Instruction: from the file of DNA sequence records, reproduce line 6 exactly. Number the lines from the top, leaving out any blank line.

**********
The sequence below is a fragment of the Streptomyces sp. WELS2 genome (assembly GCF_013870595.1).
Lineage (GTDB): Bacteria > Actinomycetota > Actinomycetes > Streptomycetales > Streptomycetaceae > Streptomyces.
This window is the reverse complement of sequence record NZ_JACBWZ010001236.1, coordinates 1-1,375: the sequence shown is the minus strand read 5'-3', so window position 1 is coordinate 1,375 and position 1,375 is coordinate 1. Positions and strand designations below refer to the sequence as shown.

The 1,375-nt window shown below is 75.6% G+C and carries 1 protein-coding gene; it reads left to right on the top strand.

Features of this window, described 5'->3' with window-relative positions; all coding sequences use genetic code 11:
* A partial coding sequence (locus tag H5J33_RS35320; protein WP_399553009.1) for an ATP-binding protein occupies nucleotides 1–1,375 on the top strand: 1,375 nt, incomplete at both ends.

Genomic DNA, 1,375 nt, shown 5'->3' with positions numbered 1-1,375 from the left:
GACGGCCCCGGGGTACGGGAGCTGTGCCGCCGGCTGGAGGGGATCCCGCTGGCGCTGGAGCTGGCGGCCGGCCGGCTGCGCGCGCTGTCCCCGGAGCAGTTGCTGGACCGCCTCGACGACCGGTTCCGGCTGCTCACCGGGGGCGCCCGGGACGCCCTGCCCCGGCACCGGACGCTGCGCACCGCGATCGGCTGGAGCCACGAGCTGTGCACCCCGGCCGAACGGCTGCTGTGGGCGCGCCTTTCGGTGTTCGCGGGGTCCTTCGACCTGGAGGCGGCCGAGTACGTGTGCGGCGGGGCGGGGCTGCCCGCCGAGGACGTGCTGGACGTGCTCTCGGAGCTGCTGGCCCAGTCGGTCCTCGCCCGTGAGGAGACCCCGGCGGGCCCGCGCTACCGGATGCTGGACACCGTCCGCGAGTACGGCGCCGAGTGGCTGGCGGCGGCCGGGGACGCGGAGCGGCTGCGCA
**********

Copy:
* A partial coding sequence (locus tag H5J33_RS35320; protein WP_399553009.1) for an ATP-binding protein occupies nucleotides 1–1,375 on the top strand: 1,375 nt, incomplete at both ends.